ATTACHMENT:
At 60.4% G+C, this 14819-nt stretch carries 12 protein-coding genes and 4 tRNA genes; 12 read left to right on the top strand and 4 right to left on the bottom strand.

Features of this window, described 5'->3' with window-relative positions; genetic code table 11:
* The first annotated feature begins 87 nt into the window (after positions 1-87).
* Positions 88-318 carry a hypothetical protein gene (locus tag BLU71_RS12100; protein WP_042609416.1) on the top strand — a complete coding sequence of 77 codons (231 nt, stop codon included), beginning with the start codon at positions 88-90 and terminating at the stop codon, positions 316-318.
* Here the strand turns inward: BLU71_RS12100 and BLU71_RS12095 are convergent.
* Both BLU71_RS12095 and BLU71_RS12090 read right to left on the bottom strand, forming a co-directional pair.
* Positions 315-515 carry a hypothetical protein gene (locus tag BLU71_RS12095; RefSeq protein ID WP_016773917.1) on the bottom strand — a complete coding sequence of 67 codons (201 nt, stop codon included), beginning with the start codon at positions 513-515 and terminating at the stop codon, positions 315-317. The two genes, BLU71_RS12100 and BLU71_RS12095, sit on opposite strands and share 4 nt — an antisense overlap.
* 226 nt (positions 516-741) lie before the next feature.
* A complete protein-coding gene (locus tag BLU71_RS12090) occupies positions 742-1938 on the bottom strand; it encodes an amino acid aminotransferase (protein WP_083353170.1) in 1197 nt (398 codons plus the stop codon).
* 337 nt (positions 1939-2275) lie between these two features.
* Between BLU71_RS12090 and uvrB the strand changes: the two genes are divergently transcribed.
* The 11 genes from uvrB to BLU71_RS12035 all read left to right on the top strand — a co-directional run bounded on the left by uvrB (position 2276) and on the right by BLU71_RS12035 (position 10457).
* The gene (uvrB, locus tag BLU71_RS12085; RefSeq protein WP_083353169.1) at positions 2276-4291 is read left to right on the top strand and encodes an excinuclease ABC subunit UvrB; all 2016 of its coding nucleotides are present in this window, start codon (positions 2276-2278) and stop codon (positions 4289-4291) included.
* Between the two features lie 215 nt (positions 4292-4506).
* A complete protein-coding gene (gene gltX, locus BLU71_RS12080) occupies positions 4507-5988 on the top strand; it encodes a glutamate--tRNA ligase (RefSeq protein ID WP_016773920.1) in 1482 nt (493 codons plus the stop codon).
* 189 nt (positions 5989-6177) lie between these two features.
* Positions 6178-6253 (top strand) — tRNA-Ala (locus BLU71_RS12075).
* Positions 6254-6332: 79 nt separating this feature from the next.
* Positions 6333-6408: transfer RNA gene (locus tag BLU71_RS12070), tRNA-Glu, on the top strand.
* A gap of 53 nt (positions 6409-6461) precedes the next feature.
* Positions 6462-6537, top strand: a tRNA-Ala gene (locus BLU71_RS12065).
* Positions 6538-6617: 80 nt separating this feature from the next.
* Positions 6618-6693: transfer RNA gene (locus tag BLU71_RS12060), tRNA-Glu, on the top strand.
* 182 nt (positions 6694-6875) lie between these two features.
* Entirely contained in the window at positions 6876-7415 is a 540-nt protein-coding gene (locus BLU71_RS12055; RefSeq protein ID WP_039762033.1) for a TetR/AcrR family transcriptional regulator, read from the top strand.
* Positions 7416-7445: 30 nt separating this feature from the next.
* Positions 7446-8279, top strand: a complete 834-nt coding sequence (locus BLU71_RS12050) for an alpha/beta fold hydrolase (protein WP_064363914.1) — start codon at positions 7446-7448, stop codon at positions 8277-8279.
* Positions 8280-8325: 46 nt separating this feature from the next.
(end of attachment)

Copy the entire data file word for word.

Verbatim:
At 60.4% G+C, this 14819-nt stretch carries 12 protein-coding genes and 4 tRNA genes; 12 read left to right on the top strand and 4 right to left on the bottom strand.

Features of this window, described 5'->3' with window-relative positions; genetic code table 11:
* The first annotated feature begins 87 nt into the window (after positions 1-87).
* Positions 88-318 carry a hypothetical protein gene (locus tag BLU71_RS12100; protein WP_042609416.1) on the top strand — a complete coding sequence of 77 codons (231 nt, stop codon included), beginning with the start codon at positions 88-90 and terminating at the stop codon, positions 316-318.
* Here the strand turns inward: BLU71_RS12100 and BLU71_RS12095 are convergent.
* Both BLU71_RS12095 and BLU71_RS12090 read right to left on the bottom strand, forming a co-directional pair.
* Positions 315-515 carry a hypothetical protein gene (locus tag BLU71_RS12095; RefSeq protein ID WP_016773917.1) on the bottom strand — a complete coding sequence of 67 codons (201 nt, stop codon included), beginning with the start codon at positions 513-515 and terminating at the stop codon, positions 315-317. The two genes, BLU71_RS12100 and BLU71_RS12095, sit on opposite strands and share 4 nt — an antisense overlap.
* 226 nt (positions 516-741) lie before the next feature.
* A complete protein-coding gene (locus tag BLU71_RS12090) occupies positions 742-1938 on the bottom strand; it encodes an amino acid aminotransferase (protein WP_083353170.1) in 1197 nt (398 codons plus the stop codon).
* 337 nt (positions 1939-2275) lie between these two features.
* Between BLU71_RS12090 and uvrB the strand changes: the two genes are divergently transcribed.
* The 11 genes from uvrB to BLU71_RS12035 all read left to right on the top strand — a co-directional run bounded on the left by uvrB (position 2276) and on the right by BLU71_RS12035 (position 10457).
* The gene (uvrB, locus tag BLU71_RS12085; RefSeq protein WP_083353169.1) at positions 2276-4291 is read left to right on the top strand and encodes an excinuclease ABC subunit UvrB; all 2016 of its coding nucleotides are present in this window, start codon (positions 2276-2278) and stop codon (positions 4289-4291) included.
* Between the two features lie 215 nt (positions 4292-4506).
* A complete protein-coding gene (gene gltX, locus BLU71_RS12080) occupies positions 4507-5988 on the top strand; it encodes a glutamate--tRNA ligase (RefSeq protein ID WP_016773920.1) in 1482 nt (493 codons plus the stop codon).
* 189 nt (positions 5989-6177) lie between these two features.
* Positions 6178-6253 (top strand) — tRNA-Ala (locus BLU71_RS12075).
* Positions 6254-6332: 79 nt separating this feature from the next.
* Positions 6333-6408: transfer RNA gene (locus tag BLU71_RS12070), tRNA-Glu, on the top strand.
* A gap of 53 nt (positions 6409-6461) precedes the next feature.
* Positions 6462-6537, top strand: a tRNA-Ala gene (locus BLU71_RS12065).
* Positions 6538-6617: 80 nt separating this feature from the next.
* Positions 6618-6693: transfer RNA gene (locus tag BLU71_RS12060), tRNA-Glu, on the top strand.
* 182 nt (positions 6694-6875) lie between these two features.
* Entirely contained in the window at positions 6876-7415 is a 540-nt protein-coding gene (locus BLU71_RS12055; RefSeq protein ID WP_039762033.1) for a TetR/AcrR family transcriptional regulator, read from the top strand.
* Positions 7416-7445: 30 nt separating this feature from the next.
* Positions 7446-8279, top strand: a complete 834-nt coding sequence (locus BLU71_RS12050) for an alpha/beta fold hydrolase (protein WP_064363914.1) — start codon at positions 7446-7448, stop codon at positions 8277-8279.
* Positions 8280-8325: 46 nt separating this feature from the next.